SLaM Rehearsing at the Green Rooms

Drums of a Heavy Metal Band

The cracked cymbal of the Heavy Metal band SLaM

Armed with ear plugs and my camera, I was invited by SLaM to get some photographs of them rehearsing in The Green Rooms studios in Treforest, South Wales.  Riff Clitchard had told me that they were a heavy metal band, which wasn’t my usual musical preference, but I do like a little rock.  The studio was quite compact, with awful lighting that wasn’t conducive to the best photography, but you have to work with what you’ve got.  I didn’t want to use a flash as I wanted to be as inconspicuous as I could be.  Well, as a photographer can ever be pointing a lens at people.

Rif and his two fellow bands mates, Mave Dustaine and Whorley Chatts were great.  They’ve got experience in the music industry and have a plan.  I hope to help them with that plan.

After a little warmup, SLaM slammed into some heavy guitar riffs with the drums thrashing out the rhythm.  It was awesome.  The energy is the room was buzzing and you could tell that Riff, Mave and Whorley just loved playing.  I clicked away with my Canon 5D, changing the lens to a fisheye at one stage to get some ‘different’ shots and hopefully captured some of the character of the band.  Several times I had to force myself to stop tapping my foot to the music.  For someone who was brought up on Ska and Mod music, I was enjoying this far too much.  But, then again, this was good stuff.

A great way to spend a Saturday evening and I can’t wait to work with the band again.  Despite the earplugs, my ears are still ringing!

Click here to see more photographs of the session.


The High Crosses of Duiske Abbey

Love the image. Looks a great place to be really creative.

Ed Mooney Photography

Duiske High Crosses (1)

Im really excited about this post as it is the beginning for me of exploring a new county. Duiske Abbey, also sometimes known as Graiguenamanagh Abbey rests in the middle of the nice little town of Graiguenamanagh at the foot of Brandon hill in Kilkenny. Now a National Monument, The Abbey originated in the 13th century as the church of a Cistercian monastery that was founded by William Marshall, Earl of Pembroke in 1204AD. It was said to have been one of the finest Cistercian monasteries in medieval Ireland. The Abbey gets its name from the Douskey River, (An Dubhuisce meaning Black Water in Gaelic). It was not until three years later that monks began to arrive here from Stanley in Wiltshire.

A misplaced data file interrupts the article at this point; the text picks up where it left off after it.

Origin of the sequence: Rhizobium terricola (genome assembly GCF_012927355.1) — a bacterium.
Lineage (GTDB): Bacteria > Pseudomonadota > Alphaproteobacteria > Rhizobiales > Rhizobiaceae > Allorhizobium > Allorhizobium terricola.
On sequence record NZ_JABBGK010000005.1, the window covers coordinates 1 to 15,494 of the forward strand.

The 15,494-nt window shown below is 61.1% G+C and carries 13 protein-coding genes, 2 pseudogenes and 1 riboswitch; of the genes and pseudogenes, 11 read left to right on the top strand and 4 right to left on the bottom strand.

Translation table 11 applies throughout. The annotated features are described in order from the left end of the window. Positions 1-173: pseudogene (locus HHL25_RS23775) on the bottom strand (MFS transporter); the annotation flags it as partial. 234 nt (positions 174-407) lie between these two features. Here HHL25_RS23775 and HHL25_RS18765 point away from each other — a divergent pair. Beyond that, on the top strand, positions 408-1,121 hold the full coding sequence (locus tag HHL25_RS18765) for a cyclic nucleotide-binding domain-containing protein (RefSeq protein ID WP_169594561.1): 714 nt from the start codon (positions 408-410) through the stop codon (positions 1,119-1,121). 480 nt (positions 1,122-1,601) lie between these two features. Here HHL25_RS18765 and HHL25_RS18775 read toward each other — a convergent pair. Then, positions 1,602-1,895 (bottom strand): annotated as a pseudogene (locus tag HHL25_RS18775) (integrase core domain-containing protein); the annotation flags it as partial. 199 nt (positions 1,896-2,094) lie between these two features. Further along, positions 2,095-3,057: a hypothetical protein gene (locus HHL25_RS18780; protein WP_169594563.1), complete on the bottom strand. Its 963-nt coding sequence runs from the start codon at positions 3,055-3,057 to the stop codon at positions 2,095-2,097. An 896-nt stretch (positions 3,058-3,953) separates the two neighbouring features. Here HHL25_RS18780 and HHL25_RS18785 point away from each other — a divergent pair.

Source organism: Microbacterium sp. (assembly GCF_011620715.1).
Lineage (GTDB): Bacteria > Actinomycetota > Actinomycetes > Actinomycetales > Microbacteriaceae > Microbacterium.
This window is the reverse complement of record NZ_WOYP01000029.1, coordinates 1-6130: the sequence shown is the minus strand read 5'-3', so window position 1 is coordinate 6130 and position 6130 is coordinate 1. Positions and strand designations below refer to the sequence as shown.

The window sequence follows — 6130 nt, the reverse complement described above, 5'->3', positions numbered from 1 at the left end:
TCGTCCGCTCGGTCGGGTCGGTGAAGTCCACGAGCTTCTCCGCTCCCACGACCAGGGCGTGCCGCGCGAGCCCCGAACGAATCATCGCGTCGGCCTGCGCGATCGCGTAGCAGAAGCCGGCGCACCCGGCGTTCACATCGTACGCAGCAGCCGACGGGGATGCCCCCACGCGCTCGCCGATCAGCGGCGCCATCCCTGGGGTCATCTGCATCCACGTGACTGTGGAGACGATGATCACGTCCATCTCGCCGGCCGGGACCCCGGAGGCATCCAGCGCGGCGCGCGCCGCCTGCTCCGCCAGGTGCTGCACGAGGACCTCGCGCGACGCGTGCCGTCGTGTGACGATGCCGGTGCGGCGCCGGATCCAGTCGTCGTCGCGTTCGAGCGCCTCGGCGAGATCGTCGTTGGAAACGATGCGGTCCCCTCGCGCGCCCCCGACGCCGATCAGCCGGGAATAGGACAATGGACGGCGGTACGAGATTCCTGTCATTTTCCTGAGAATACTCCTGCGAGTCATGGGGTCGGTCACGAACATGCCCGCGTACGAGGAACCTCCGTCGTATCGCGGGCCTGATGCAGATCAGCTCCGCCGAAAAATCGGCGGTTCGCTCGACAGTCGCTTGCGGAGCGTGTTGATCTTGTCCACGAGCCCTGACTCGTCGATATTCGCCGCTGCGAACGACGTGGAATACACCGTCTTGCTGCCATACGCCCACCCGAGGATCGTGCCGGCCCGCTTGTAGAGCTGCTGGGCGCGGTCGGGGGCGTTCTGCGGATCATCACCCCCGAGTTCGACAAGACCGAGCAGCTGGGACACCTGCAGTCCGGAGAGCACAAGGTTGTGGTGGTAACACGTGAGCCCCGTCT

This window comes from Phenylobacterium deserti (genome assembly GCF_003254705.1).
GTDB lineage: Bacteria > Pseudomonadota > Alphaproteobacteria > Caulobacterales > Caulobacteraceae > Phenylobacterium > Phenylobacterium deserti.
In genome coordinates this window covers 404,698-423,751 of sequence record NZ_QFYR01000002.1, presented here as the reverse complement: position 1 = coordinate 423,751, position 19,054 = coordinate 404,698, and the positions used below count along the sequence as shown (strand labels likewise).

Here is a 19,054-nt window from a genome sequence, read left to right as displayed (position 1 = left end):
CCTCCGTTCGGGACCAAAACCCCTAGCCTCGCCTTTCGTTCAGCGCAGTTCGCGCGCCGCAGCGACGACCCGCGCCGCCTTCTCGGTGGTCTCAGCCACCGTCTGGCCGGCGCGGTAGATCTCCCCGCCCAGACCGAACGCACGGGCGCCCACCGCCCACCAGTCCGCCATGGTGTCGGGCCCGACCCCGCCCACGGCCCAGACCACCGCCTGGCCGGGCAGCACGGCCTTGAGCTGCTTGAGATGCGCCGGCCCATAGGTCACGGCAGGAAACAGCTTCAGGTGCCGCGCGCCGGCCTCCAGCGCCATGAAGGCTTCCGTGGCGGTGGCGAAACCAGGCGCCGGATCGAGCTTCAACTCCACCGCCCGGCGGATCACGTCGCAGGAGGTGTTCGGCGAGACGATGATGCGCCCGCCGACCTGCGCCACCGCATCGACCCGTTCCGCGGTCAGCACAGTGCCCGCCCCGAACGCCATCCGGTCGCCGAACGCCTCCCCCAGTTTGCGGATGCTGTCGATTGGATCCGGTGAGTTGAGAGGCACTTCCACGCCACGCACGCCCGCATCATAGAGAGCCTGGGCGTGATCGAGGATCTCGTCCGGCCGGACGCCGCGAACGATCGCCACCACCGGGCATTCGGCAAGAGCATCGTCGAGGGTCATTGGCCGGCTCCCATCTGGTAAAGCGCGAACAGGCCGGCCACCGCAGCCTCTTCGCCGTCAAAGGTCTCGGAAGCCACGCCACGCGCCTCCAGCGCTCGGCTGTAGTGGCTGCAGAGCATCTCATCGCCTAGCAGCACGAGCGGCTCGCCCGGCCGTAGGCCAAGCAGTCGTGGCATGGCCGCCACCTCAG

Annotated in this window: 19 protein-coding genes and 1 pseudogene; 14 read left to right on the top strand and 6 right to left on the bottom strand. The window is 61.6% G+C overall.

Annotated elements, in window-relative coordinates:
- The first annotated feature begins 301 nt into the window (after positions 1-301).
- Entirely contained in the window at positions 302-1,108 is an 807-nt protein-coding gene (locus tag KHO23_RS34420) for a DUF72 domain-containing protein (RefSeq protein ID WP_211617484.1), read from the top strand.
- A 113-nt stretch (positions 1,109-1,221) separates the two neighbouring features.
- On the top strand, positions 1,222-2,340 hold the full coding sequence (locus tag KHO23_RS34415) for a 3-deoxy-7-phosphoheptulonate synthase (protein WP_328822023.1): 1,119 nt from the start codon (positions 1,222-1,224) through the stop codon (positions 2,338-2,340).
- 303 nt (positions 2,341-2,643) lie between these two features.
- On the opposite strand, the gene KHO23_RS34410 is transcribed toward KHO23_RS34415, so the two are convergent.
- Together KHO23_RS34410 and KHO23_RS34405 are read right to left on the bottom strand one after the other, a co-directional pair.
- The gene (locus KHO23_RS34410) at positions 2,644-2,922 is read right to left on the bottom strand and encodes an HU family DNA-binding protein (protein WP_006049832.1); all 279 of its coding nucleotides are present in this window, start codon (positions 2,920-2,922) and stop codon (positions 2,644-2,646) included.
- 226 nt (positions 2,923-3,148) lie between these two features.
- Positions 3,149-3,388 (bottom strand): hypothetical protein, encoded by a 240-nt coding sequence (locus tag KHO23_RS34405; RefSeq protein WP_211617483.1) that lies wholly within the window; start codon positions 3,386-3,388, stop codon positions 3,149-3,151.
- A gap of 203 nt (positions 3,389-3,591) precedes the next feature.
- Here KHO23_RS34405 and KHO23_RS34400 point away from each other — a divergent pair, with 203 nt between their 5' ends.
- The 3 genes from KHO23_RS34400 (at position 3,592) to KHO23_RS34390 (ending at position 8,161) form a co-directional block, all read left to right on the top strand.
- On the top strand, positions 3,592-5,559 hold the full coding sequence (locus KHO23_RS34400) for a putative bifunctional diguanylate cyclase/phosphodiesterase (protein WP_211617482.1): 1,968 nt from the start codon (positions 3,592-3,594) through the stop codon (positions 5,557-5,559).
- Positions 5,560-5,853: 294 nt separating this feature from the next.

Entrance to the Graveyard Entrance to the Graveyard

Duiske High Crosses (3) Ballyogan High Cross

As was the case with many religious sites across Ireland the Abbey was suppressed by Henry in 1535 and…

View original post 262 more words

Melincourt Waterfall

Melincourt Waterfalls

80ft waterfall

On the Melin Court Brook, a left bank tributary of the Neath River, 1 mile south of Resolven in the county borough of Neath Port Talbot in South Wales is an awesome 80ft (24m) waterfall. The walk up from the car park is pretty straight forward and you can hear the noise of the water crashing down on the rocks as you get closer. The path opens up and then you are faced with these magnificent falls. Spray from the cascading water showers the whole area making the rocks slippery and you need to take care. However, there is an opportunity for some great photographs.On this occasion I just used my Canon 1000D balanced on rocks with a beanbag attached to the balance for support. Not ideal, but it allowed me to take some long exposures to capture that wonderful white flow. Luckily the weather was overcast and quite gloomy, which was perfect for the long exposure. I could have stayed there for hours.

More photographs of the Melincourt Falls can be seen by clicking on this link.

3 Views When Walking Through Cardiff

Fisheye lens view in CardiffI was in Coffee Barker, a fantastic café in one of the arcades in the centre of Cardiff in South Wales, and had just finished the 2nd of two meetings. It was time to wander back to the car and so I clicked my fisheyes lens onto my Canon 5D, ready to take some unconventional images of the beautiful city. Firstly, there was the arcade and the tables lined up outside Coffee Barker. The arcades in Cardiff are amazing and I reminded myself to return and spend an afternoon photographing the arcades. I then ventured out into St Mary’s Street and took a photo looking down away from the castle. After crossing the road, I headed up towards The City Parish of St John the Baptist, where the blue skies and gorgeous clouds framed the church perfectly.

Although only the church photo is on this blog, the others can be seen on my website (although with other urban photos of Cardiff)